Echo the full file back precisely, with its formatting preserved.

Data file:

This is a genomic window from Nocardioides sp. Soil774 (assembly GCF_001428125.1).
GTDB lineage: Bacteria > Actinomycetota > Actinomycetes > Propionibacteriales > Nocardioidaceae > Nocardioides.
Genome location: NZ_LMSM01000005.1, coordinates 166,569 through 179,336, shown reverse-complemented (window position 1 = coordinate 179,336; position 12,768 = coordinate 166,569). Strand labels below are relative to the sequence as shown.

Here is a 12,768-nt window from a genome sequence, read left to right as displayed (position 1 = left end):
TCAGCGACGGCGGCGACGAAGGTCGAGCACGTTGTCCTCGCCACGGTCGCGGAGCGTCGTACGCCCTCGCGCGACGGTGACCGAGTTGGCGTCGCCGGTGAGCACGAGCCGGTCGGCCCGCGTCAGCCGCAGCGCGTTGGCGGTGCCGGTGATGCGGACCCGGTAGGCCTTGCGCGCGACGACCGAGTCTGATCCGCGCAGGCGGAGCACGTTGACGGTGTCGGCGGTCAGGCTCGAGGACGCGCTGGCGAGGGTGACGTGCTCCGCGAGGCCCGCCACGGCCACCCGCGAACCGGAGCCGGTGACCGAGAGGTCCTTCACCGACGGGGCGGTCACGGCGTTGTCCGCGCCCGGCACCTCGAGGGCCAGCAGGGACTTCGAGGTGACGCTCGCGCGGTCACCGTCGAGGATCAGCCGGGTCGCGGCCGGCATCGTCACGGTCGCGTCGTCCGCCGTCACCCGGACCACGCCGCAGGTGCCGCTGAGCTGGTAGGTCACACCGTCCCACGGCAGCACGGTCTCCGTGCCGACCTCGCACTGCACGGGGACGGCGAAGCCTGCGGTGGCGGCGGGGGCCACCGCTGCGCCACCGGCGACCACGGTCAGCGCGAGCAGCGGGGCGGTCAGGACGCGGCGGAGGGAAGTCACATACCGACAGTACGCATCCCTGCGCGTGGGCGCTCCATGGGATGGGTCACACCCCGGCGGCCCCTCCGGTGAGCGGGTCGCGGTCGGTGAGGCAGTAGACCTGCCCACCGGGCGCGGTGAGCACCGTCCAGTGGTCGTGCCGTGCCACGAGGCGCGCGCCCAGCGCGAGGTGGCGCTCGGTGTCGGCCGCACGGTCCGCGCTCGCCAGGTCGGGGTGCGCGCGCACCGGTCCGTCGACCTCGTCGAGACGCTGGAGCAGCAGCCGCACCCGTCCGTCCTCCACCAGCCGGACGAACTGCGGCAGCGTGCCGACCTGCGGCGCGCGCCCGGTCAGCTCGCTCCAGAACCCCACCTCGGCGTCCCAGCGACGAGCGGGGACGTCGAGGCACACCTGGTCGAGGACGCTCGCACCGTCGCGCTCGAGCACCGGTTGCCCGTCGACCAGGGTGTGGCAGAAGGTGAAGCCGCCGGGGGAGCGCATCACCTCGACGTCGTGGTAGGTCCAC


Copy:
This is a genomic window from Nocardioides sp. Soil774 (assembly GCF_001428125.1).
GTDB lineage: Bacteria > Actinomycetota > Actinomycetes > Propionibacteriales > Nocardioidaceae > Nocardioides.
Genome location: NZ_LMSM01000005.1, coordinates 166,569 through 179,336, shown reverse-complemented (window position 1 = coordinate 179,336; position 12,768 = coordinate 166,569). Strand labels below are relative to the sequence as shown.

Here is a 12,768-nt window from a genome sequence, read left to right as displayed (position 1 = left end):
TCAGCGACGGCGGCGACGAAGGTCGAGCACGTTGTCCTCGCCACGGTCGCGGAGCGTCGTACGCCCTCGCGCGACGGTGACCGAGTTGGCGTCGCCGGTGAGCACGAGCCGGTCGGCCCGCGTCAGCCGCAGCGCGTTGGCGGTGCCGGTGATGCGGACCCGGTAGGCCTTGCGCGCGACGACCGAGTCTGATCCGCGCAGGCGGAGCACGTTGACGGTGTCGGCGGTCAGGCTCGAGGACGCGCTGGCGAGGGTGACGTGCTCCGCGAGGCCCGCCACGGCCACCCGCGAACCGGAGCCGGTGACCGAGAGGTCCTTCACCGACGGGGCGGTCACGGCGTTGTCCGCGCCCGGCACCTCGAGGGCCAGCAGGGACTTCGAGGTGACGCTCGCGCGGTCACCGTCGAGGATCAGCCGGGTCGCGGCCGGCATCGTCACGGTCGCGTCGTCCGCCGTCACCCGGACCACGCCGCAGGTGCCGCTGAGCTGGTAGGTCACACCGTCCCACGGCAGCACGGTCTCCGTGCCGACCTCGCACTGCACGGGGACGGCGAAGCCTGCGGTGGCGGCGGGGGCCACCGCTGCGCCACCGGCGACCACGGTCAGCGCGAGCAGCGGGGCGGTCAGGACGCGGCGGAGGGAAGTCACATACCGACAGTACGCATCCCTGCGCGTGGGCGCTCCATGGGATGGGTCACACCCCGGCGGCCCCTCCGGTGAGCGGGTCGCGGTCGGTGAGGCAGTAGACCTGCCCACCGGGCGCGGTGAGCACCGTCCAGTGGTCGTGCCGTGCCACGAGGCGCGCGCCCAGCGCGAGGTGGCGCTCGGTGTCGGCCGCACGGTCCGCGCTCGCCAGGTCGGGGTGCGCGCGCACCGGTCCGTCGACCTCGTCGAGACGCTGGAGCAGCAGCCGCACCCGTCCGTCCTCCACCAGCCGGACGAACTGCGGCAGCGTGCCGACCTGCGGCGCGCGCCCGGTCAGCTCGCTCCAGAACCCCACCTCGGCGTCCCAGCGACGAGCGGGGACGTCGAGGCACACCTGGTCGAGGACGCTCGCACCGTCGCGCTCGAGCACCGGTTGCCCGTCGACCAGGGTGTGGCAGAAGGTGAAGCCGCCGGGGGAGCGCATCACCTCGACGTCGTGGTAGGTCCAC